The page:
Security is a process and not a feature. One of the easier tasks is keeping up with updates. FireFox (2.0 and 1.5) and Thunderbird each have security updates coming. They should automatically notice the new versions and offer to update it, but you may need to force it manually if you've somehow disabled updates, or you are working with an older (pre-auto-update) version.
One more time: an attachment, whether it shows up in email, IM, Skype, floppy disk, USB tab or in the transporter room, is from an untrusted source until you can confirm what it is, where it comes from, why its here and whether you should click on it. There are no trusted sources. "Click here for something really cool" is not an offer you should be taking up!
Slashdot posting: Vista Zero-Day Exploit For Sale. Snakepit Bit writes "Underground hackers are hawking a zero-day exploit for Windows Vista at $50,000 a pop, according to computer security researchers at Trend Micro."
I wouldn't pay for it. I hear if you wait a while, it'll show up on your Vista machines, free.
Choice is good, and choice is bad. Edubuntu, for example is a distribution designed specifically for young children, with approachable games, education and entertainment. TrixBox is a distribution focused on small- and medium-sized business phone management (PBX).
So how can choice be bad? David Pogue reviews Vista in last Thursday's New York Times. Vista will be available in 5 different versions, and it's not so much about what's added as what's taken away in the lower priced versions. That's not a feature. Pogue goes on to say:
So after five years, how is Windows Vista? Microsoft's
description, which you"ll soon be seeing in millions of dollars' worth
of advertising, is "Clear, Confident, Connected." But a more truthful
motto would be "Looks, Locks, Lacks."
So, choice can be bad when it's between evils. A better choice if you're facing Vista? Mac OS X? Stay the course with Win2K or XP? 352 Flavors of Linux?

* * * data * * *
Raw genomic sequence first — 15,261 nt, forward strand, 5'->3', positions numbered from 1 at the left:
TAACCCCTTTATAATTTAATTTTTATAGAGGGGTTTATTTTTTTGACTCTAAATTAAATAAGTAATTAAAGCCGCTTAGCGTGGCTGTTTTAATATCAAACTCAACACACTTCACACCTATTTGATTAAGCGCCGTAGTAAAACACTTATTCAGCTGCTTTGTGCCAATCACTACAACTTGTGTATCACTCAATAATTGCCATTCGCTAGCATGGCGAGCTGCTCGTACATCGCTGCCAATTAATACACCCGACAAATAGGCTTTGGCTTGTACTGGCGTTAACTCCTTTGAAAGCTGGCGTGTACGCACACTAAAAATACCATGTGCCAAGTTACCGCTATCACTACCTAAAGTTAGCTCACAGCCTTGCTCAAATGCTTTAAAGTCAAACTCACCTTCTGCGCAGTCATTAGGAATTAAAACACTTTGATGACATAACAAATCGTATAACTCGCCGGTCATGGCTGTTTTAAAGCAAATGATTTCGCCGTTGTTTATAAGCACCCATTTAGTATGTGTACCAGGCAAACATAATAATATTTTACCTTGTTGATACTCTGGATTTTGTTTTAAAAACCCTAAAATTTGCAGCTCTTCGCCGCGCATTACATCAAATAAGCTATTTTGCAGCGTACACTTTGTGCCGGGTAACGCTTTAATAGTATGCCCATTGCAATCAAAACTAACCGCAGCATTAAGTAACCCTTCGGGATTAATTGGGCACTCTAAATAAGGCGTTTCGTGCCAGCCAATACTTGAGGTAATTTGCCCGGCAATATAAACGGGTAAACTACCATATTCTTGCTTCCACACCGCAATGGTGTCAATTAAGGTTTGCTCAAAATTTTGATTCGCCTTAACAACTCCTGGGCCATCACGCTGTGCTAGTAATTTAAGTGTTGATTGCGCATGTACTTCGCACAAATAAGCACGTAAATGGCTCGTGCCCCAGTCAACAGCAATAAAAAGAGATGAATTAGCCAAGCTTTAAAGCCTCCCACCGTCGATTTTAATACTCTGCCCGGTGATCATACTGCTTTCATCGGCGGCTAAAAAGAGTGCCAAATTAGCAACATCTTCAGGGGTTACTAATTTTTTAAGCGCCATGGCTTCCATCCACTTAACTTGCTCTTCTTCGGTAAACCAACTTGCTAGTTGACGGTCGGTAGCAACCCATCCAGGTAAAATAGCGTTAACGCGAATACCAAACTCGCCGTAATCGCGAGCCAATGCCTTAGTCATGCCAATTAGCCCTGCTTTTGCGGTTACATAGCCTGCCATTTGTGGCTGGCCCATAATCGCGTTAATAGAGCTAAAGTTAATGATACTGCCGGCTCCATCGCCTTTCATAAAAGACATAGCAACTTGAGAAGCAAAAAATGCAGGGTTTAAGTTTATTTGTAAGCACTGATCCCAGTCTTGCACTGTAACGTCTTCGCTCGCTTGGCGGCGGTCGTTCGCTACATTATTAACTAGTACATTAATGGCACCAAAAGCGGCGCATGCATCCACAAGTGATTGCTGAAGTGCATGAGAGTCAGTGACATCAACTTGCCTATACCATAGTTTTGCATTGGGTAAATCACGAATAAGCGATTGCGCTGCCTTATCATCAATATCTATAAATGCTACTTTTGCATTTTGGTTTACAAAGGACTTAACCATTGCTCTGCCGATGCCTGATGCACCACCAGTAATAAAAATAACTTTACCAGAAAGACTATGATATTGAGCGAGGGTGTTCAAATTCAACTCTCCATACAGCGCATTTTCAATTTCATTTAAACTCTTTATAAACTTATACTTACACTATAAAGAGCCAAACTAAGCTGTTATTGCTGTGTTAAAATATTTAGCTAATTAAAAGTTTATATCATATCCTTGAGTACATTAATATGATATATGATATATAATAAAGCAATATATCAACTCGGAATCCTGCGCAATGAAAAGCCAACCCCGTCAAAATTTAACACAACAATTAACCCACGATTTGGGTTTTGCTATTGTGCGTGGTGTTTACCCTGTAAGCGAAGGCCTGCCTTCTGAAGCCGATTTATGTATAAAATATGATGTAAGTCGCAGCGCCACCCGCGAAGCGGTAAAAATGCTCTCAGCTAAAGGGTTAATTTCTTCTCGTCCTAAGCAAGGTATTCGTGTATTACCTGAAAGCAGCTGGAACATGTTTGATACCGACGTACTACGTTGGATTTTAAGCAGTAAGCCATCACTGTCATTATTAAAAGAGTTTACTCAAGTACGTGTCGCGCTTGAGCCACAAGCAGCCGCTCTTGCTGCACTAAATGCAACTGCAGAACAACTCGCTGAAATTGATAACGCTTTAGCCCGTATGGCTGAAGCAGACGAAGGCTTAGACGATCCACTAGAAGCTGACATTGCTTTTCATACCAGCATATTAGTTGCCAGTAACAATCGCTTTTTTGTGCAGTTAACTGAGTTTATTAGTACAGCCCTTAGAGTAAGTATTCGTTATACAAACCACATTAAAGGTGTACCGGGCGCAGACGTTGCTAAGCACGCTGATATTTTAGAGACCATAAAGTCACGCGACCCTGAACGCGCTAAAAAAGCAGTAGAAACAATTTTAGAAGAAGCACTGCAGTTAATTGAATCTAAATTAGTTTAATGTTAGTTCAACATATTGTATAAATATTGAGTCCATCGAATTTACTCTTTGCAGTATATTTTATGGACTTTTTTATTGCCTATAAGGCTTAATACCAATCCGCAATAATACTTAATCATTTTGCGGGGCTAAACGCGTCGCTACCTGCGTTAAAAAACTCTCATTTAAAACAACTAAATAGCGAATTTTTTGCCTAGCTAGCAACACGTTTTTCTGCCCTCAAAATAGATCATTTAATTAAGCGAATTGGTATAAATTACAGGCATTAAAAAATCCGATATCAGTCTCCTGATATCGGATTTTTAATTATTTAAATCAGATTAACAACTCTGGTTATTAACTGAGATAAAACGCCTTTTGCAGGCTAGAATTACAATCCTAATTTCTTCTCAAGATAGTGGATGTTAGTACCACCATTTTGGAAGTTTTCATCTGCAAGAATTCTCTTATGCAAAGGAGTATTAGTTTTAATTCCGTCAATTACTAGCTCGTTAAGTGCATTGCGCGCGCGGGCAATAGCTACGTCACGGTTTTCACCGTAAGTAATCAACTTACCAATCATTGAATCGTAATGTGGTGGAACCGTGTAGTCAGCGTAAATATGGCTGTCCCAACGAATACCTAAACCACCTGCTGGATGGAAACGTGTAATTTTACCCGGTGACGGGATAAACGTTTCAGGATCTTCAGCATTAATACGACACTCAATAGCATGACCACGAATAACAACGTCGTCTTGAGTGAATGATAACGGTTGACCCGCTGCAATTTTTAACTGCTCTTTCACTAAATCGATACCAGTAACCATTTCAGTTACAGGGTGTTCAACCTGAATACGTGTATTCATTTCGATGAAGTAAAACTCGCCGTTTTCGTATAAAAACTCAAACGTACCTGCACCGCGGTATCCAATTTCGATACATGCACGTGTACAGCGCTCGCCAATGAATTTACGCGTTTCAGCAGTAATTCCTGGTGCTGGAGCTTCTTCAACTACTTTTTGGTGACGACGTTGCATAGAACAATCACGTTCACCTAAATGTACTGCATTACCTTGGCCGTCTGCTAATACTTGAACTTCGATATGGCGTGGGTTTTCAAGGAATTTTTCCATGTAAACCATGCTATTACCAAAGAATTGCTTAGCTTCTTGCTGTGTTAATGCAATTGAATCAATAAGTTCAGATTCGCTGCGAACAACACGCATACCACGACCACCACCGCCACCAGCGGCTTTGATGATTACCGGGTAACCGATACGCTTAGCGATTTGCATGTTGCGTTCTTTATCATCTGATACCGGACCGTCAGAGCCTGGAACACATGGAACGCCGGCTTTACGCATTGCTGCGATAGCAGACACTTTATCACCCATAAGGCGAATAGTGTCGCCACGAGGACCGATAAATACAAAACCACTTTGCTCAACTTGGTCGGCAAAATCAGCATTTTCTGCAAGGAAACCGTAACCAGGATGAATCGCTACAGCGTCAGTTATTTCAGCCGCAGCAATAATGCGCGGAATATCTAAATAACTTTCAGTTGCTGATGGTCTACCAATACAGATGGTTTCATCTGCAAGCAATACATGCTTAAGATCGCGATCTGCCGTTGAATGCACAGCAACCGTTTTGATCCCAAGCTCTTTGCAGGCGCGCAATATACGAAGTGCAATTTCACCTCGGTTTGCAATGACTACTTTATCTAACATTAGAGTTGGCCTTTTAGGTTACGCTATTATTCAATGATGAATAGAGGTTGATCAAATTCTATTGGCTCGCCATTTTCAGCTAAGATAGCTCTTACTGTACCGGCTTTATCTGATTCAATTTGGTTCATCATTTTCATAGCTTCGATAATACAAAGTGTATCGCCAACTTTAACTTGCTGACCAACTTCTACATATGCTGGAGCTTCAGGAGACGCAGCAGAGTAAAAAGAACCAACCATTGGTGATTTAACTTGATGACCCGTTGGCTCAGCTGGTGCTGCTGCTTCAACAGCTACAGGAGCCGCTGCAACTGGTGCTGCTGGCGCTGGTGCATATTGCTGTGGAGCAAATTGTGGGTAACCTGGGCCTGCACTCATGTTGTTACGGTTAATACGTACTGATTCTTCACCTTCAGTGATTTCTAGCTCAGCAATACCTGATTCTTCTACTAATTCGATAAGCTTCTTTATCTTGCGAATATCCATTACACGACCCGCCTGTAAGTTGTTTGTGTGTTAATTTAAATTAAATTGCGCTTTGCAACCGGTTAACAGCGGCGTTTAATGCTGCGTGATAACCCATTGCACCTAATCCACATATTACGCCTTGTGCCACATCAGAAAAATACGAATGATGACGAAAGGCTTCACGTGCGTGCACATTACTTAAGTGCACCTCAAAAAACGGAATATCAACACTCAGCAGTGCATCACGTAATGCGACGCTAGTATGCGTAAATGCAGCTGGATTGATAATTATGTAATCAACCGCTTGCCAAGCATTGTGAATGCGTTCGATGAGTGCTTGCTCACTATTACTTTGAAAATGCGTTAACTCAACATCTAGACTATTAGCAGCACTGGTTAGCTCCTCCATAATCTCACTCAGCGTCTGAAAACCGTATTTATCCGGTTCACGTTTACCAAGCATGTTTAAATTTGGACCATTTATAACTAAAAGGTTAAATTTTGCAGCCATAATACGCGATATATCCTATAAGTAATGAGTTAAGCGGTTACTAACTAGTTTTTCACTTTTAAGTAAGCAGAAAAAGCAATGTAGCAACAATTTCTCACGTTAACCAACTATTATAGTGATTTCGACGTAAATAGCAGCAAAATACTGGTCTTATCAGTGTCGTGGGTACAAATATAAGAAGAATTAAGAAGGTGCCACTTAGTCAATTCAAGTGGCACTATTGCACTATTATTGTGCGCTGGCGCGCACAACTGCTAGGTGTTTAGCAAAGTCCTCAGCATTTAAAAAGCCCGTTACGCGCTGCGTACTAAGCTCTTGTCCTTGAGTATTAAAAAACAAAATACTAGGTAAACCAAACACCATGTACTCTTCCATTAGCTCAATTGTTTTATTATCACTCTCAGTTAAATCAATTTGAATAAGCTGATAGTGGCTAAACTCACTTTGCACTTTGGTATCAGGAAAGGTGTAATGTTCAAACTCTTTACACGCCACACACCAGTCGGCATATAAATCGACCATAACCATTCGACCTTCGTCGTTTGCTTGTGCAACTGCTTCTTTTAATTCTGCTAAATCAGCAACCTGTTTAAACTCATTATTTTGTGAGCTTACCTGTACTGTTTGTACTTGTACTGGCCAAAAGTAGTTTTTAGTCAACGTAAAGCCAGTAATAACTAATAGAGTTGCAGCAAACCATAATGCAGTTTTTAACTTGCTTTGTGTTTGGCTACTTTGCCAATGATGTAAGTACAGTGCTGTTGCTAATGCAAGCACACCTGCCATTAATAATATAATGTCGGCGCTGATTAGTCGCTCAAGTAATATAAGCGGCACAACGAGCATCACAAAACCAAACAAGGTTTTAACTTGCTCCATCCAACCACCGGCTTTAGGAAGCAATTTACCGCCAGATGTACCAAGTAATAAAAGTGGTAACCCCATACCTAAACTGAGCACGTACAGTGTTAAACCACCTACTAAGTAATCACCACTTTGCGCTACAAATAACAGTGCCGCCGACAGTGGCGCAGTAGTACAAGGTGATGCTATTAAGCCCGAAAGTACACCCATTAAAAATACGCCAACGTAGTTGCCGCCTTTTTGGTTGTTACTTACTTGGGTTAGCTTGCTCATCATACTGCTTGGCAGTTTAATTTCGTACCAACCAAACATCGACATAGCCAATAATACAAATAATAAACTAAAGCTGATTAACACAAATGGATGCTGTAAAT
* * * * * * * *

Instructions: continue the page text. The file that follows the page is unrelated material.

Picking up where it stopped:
On the way back from a client this week, I got to listen to an audiocast of Eben Moglen's keynote speech from the Plone conference. Darned if I can find the link that brought me to the MP3, but there's a video and audio link here. Mr. Moglen is Chief Counsel for the Free Software Foundation among several other notable tasks, and has some remarkable and far-ranging insights into the importance of Free Software. Worth a listen.
"Now Skype hopes to turn those users into paying customers, as the
company has now announced its intention to sell long distance packages for a yearly rate.
When the free long distance hangs up on Near Year's Day, Skype will
begin a month-long promotion: $14.95 for one year of long distance. The
promotion will also include 100 minutes of SkypeOut for International
calls and over $50 worth of coupons for purchasing Skype-certified
hardware products. After January 31, the yearly fee will increase to
Fifteen bucks a year is a deal for long distance, even if it has to route through a computer. Interesting market offer.
I used Skype for 3-way interstate conferencing on a project this year, and we probably racked up 100 hours of voice time this way. At five cents a minute that still adds up to a few dollars. For solo businesses, this could be the way to go. For slightly larger SOHOs, TrixBox might be a bit more scaleable, with a bit more investment up front.